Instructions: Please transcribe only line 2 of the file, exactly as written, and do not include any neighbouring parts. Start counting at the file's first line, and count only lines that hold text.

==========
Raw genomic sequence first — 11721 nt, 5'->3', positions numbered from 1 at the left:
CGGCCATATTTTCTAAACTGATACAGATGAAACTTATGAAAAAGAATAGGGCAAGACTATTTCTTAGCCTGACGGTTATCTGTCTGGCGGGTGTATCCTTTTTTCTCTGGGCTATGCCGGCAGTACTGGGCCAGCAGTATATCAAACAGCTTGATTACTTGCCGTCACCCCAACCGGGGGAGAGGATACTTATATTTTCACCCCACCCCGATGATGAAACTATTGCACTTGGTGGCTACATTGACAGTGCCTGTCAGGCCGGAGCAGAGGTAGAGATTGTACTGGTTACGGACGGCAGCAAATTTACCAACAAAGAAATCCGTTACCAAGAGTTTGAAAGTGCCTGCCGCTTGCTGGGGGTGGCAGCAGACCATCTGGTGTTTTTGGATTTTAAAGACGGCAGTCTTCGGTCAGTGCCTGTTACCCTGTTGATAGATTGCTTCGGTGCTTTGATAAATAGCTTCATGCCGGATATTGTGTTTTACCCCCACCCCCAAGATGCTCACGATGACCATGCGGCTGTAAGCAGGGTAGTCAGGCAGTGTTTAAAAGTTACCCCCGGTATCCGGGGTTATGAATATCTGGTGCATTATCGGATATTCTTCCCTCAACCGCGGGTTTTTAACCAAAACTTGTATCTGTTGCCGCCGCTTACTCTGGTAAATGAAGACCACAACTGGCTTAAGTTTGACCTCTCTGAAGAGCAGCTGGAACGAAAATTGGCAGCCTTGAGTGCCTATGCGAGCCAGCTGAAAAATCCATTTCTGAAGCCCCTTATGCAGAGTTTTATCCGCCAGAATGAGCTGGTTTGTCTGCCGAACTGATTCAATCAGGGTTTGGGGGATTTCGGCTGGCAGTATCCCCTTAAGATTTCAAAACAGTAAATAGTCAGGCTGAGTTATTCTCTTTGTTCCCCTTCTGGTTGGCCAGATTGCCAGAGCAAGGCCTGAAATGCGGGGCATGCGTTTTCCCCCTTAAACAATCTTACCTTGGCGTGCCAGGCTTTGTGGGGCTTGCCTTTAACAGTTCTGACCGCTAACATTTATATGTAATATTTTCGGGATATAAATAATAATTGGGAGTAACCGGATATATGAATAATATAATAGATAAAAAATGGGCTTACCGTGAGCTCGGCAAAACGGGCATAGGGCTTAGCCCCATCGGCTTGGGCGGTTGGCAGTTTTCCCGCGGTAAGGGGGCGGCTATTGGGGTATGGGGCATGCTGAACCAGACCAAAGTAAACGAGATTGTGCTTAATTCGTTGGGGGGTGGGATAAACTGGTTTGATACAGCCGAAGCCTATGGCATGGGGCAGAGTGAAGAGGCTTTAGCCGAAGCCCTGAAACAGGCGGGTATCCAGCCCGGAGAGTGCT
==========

CGGCCATATTTTCTAAACTGATACAGATGAAACTTATGAAAAAGAATAGGGCAAGACTATTTCTTAGCCTGACGGTTATCTGTCTGGCGGGTGTATCCTTTTTTCTCTGGGCTATGCCGGCAGTACTGGGCCAGCAGTATATCAAACAGCTTGATTACTTGCCGTCACCCCAACCGGGGGAGAGGATACTTATATTTTCACCCCACCCCGATGATGAAACTATTGCACTTGGTGGCTACATTGACAGTGCCTGTCAGGCCGGAGCAGAGGTAGAGATTGTACTGGTTACGGACGGCAGCAAATTTACCAACAAAGAAATCCGTTACCAAGAGTTTGAAAGTGCCTGCCGCTTGCTGGGGGTGGCAGCAGACCATCTGGTGTTTTTGGATTTTAAAGACGGCAGTCTTCGGTCAGTGCCTGTTACCCTGTTGATAGATTGCTTCGGTGCTTTGATAAATAGCTTCATGCCGGATATTGTGTTTTACCCCCACCCCCAAGATGCTCACGATGACCATGCGGCTGTAAGCAGGGTAGTCAGGCAGTGTTTAAAAGTTACCCCCGGTATCCGGGGTTATGAATATCTGGTGCATTATCGGATATTCTTCCCTCAACCGCGGGTTTTTAACCAAAACTTGTATCTGTTGCCGCCGCTTACTCTGGTAAATGAAGACCACAACTGGCTTAAGTTTGACCTCTCTGAAGAGCAGCTGGAACGAAAATTGGCAGCCTTGAGTGCCTATGCGAGCCAGCTGAAAAATCCATTTCTGAAGCCCCTTATGCAGAGTTTTATCCGCCAGAATGAGCTGGTTTGTCTGCCGAACTGATTCAATCAGGGTTTGGGGGATTTCGGCTGGCAGTATCCCCTTAAGATTTCAAAACAGTAAATAGTCAGGCTGAGTTATTCTCTTTGTTCCCCTTCTGGTTGGCCAGATTGCCAGAGCAAGGCCTGAAATGCGGGGCATGCGTTTTCCCCCTTAAACAATCTTACCTTGGCGTGCCAGGCTTTGTGGGGCTTGCCTTTAACAGTTCTGACCGCTAACATTTATATGTAATATTTTCGGGATATAAATAATAATTGGGAGTAACCGGATATATGAATAATATAATAGATAAAAAATGGGCTTACCGTGAGCTCGGCAAAACGGGCATAGGGCTTAGCCCCATCGGCTTGGGCGGTTGGCAGTTTTCCCGCGGTAAGGGGGCGGCTATTGGGGTATGGGGCATGCTGAACCAGACCAAAGTAAACGAGATTGTGCTTAATTCGTTGGGGGGTGGGATAAACTGGTTTGATACAGCCGAAGCCTATGGCATGGGGCAGAGTGAAGAGGCTTTAGCCGAAGCCCTGAAACAGGCGGGTATCCAGCCCGGAGAGTGCT